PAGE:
Non-coding RNAs in Exosomes – New Players in Cancer Biology

Exosomes are lipid bilayer extracellular vesicles (EVs) of 50-150nm in size, which contain nucleic acids (mRNA, ncRNAs and DNA), proteins and lipids. They are secreted by all cells and circulate in all body fluids. Exosomes are key mediators of several processes in cancer that mediate tumor progression and metastasis. These nano-vesicles, when secreted from cancer cells, are enriched in non-coding RNAs (e.g. microRNAs) complexed with the RNA-Induced Silencing Complex (RISC), that mediate an efficient and rapid silencing of mRNAs at the recipient cell, reprogramming their transcriptome. MicroRNAs in circulation encapsulated in exosomes are protected from degradation by a lipid bilayer and might serve as potential non-invasive diagnostic and screening tools to detect early stage cancer, to facilitate treatment options and possible help in curative surgical therapy decisions. Additionally, engineered exosomes can be used as therapy vehicles for targeted delivery of RNAi molecules, escaping the immune system detection.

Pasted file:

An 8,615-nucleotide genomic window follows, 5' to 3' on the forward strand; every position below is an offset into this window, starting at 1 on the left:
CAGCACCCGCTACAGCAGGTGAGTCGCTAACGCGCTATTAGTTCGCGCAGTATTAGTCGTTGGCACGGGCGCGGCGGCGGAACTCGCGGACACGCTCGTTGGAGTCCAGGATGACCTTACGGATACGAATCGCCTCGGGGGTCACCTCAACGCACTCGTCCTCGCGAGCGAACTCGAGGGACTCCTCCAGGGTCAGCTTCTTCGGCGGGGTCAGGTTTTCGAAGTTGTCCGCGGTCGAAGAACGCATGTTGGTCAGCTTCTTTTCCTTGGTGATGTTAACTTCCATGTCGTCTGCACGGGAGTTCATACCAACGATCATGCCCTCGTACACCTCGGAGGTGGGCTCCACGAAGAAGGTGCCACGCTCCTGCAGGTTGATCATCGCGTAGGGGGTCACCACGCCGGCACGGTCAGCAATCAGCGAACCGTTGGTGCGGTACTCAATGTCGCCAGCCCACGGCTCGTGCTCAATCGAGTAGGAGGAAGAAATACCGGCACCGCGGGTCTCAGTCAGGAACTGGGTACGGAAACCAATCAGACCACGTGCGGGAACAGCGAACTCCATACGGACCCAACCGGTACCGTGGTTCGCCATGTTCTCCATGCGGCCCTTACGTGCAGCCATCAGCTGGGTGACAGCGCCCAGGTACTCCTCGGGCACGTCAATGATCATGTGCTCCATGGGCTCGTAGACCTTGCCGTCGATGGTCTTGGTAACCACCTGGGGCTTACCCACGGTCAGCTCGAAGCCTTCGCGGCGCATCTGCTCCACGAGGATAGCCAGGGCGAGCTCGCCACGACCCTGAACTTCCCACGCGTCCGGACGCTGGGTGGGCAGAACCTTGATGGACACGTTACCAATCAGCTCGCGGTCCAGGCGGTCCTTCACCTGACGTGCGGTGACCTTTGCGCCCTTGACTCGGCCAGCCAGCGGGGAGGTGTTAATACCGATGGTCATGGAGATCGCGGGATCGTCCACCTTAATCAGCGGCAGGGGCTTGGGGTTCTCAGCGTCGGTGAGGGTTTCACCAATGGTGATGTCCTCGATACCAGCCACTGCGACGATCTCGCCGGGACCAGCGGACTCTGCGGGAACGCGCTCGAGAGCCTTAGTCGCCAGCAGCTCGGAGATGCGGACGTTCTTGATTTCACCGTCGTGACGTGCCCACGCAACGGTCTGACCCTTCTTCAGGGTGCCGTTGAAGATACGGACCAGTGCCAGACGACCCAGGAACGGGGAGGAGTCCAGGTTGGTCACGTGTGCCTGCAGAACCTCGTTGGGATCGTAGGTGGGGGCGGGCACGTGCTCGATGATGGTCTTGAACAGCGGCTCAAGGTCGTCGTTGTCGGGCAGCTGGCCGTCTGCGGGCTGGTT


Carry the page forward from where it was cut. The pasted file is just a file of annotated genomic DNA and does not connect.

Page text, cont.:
Overall composition of exosomes

exosome rna

Silva M, Melo SA. (2016) Non-coding RNAs in Exosomes: New Players in Cancer Biology. Curr Genomics 16(5):295-303. [article]

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